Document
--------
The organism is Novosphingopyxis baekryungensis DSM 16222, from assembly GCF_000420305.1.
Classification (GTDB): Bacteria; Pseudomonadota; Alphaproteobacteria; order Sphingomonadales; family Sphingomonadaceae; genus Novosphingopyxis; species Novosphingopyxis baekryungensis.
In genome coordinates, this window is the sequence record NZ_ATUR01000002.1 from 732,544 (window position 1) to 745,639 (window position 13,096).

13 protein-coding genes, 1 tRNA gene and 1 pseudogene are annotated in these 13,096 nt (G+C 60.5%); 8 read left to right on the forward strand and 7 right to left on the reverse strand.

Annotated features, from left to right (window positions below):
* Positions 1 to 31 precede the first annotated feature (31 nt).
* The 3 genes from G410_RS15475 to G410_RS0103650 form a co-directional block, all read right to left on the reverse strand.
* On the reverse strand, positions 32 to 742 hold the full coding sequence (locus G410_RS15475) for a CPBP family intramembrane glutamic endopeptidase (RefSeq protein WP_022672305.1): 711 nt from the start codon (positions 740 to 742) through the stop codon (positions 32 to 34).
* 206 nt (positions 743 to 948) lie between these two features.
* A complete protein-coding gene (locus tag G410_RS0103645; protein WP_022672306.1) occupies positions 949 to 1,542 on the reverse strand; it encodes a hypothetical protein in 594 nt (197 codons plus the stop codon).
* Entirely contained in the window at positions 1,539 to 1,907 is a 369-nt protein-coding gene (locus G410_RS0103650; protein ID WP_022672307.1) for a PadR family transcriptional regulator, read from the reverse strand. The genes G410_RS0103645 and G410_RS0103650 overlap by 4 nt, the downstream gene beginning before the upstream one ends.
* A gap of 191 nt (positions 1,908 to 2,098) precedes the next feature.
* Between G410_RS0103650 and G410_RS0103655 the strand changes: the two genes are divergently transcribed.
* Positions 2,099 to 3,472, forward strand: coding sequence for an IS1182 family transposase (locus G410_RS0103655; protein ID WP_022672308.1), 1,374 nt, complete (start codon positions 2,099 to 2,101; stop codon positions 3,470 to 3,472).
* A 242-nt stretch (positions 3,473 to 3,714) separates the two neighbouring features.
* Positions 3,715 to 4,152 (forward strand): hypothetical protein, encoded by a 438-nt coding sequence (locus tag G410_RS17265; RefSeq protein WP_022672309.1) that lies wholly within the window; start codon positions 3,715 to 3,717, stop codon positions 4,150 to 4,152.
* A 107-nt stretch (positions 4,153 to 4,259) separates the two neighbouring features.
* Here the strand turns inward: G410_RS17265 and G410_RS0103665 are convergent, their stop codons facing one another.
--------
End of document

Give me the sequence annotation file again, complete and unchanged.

The organism is Novosphingopyxis baekryungensis DSM 16222, from assembly GCF_000420305.1.
Classification (GTDB): Bacteria; Pseudomonadota; Alphaproteobacteria; order Sphingomonadales; family Sphingomonadaceae; genus Novosphingopyxis; species Novosphingopyxis baekryungensis.
In genome coordinates, this window is the sequence record NZ_ATUR01000002.1 from 732,544 (window position 1) to 745,639 (window position 13,096).

13 protein-coding genes, 1 tRNA gene and 1 pseudogene are annotated in these 13,096 nt (G+C 60.5%); 8 read left to right on the forward strand and 7 right to left on the reverse strand.

Annotated features, from left to right (window positions below):
* Positions 1 to 31 precede the first annotated feature (31 nt).
* The 3 genes from G410_RS15475 to G410_RS0103650 form a co-directional block, all read right to left on the reverse strand.
* On the reverse strand, positions 32 to 742 hold the full coding sequence (locus G410_RS15475) for a CPBP family intramembrane glutamic endopeptidase (RefSeq protein WP_022672305.1): 711 nt from the start codon (positions 740 to 742) through the stop codon (positions 32 to 34).
* 206 nt (positions 743 to 948) lie between these two features.
* A complete protein-coding gene (locus tag G410_RS0103645; protein WP_022672306.1) occupies positions 949 to 1,542 on the reverse strand; it encodes a hypothetical protein in 594 nt (197 codons plus the stop codon).
* Entirely contained in the window at positions 1,539 to 1,907 is a 369-nt protein-coding gene (locus G410_RS0103650; protein ID WP_022672307.1) for a PadR family transcriptional regulator, read from the reverse strand. The genes G410_RS0103645 and G410_RS0103650 overlap by 4 nt, the downstream gene beginning before the upstream one ends.
* A gap of 191 nt (positions 1,908 to 2,098) precedes the next feature.
* Between G410_RS0103650 and G410_RS0103655 the strand changes: the two genes are divergently transcribed.
* Positions 2,099 to 3,472, forward strand: coding sequence for an IS1182 family transposase (locus G410_RS0103655; protein ID WP_022672308.1), 1,374 nt, complete (start codon positions 2,099 to 2,101; stop codon positions 3,470 to 3,472).
* A 242-nt stretch (positions 3,473 to 3,714) separates the two neighbouring features.
* Positions 3,715 to 4,152 (forward strand): hypothetical protein, encoded by a 438-nt coding sequence (locus tag G410_RS17265; RefSeq protein WP_022672309.1) that lies wholly within the window; start codon positions 3,715 to 3,717, stop codon positions 4,150 to 4,152.
* A 107-nt stretch (positions 4,153 to 4,259) separates the two neighbouring features.
* Here the strand turns inward: G410_RS17265 and G410_RS0103665 are convergent, their stop codons facing one another.